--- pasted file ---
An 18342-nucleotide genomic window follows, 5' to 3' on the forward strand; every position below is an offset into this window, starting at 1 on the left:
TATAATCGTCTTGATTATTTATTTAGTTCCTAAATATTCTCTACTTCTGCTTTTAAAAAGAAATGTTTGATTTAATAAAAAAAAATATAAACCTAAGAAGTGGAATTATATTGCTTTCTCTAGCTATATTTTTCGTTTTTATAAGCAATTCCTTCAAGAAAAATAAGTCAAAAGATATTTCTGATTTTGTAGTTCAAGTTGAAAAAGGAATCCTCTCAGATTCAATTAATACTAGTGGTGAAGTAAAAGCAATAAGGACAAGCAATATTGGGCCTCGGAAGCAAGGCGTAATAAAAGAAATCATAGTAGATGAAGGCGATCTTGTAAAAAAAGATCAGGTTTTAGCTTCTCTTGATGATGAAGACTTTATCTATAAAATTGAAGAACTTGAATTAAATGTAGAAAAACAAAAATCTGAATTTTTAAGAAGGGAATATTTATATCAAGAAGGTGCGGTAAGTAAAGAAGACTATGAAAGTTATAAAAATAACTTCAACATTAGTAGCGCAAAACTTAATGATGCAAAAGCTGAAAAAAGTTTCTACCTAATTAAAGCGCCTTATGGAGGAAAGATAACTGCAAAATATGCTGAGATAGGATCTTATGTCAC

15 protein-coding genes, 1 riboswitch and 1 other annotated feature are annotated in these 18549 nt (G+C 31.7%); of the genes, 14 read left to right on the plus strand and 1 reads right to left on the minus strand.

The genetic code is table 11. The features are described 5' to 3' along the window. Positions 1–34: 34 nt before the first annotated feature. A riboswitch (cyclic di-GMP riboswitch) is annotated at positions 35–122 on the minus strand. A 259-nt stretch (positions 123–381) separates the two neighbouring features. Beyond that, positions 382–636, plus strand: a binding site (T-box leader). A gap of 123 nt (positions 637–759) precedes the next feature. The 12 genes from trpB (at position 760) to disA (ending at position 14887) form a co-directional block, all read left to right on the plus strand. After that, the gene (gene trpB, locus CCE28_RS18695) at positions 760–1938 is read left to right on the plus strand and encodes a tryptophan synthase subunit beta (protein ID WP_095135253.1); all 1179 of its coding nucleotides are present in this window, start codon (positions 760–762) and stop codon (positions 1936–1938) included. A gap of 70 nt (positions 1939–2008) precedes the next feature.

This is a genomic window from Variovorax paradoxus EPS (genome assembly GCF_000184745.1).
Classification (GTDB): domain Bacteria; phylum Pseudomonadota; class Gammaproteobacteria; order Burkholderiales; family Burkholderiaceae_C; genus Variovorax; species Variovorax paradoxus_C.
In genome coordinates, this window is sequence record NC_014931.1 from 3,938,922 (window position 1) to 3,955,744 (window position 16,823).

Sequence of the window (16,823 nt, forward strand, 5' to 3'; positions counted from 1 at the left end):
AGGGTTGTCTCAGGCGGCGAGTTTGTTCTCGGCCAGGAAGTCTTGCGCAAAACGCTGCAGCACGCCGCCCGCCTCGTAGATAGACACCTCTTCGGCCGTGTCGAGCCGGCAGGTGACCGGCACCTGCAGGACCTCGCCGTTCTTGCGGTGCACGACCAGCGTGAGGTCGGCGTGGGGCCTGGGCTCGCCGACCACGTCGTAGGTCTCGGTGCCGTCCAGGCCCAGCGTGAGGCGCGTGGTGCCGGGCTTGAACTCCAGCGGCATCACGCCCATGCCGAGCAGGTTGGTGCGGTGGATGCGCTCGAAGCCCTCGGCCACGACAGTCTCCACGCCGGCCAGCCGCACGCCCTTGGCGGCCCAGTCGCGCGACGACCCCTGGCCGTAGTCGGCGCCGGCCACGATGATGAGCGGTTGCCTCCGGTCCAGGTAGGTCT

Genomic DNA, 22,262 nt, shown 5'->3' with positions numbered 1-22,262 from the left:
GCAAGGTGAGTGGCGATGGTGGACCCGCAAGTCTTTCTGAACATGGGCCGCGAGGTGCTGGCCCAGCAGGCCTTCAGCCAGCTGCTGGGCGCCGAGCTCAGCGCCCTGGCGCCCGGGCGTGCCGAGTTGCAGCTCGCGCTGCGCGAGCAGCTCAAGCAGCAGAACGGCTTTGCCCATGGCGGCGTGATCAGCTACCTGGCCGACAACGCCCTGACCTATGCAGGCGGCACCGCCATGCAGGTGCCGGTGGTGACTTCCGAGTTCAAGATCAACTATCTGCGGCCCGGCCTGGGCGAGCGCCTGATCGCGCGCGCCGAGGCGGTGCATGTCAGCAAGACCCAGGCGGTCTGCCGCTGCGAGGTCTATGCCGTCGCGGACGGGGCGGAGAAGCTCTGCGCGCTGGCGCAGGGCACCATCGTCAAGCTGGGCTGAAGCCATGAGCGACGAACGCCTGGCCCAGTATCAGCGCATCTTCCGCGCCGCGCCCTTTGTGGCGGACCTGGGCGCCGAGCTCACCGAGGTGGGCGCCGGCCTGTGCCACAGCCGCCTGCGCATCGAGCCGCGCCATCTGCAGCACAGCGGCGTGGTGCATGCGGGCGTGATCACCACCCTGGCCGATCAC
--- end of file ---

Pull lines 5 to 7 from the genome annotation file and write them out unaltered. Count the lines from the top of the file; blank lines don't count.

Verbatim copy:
This is a genomic window from Variovorax paradoxus EPS (genome assembly GCF_000184745.1).
Classification (GTDB): domain Bacteria; phylum Pseudomonadota; class Gammaproteobacteria; order Burkholderiales; family Burkholderiaceae_C; genus Variovorax; species Variovorax paradoxus_C.
In genome coordinates, this window is sequence record NC_014931.1 from 3,938,922 (window position 1) to 3,955,744 (window position 16,823).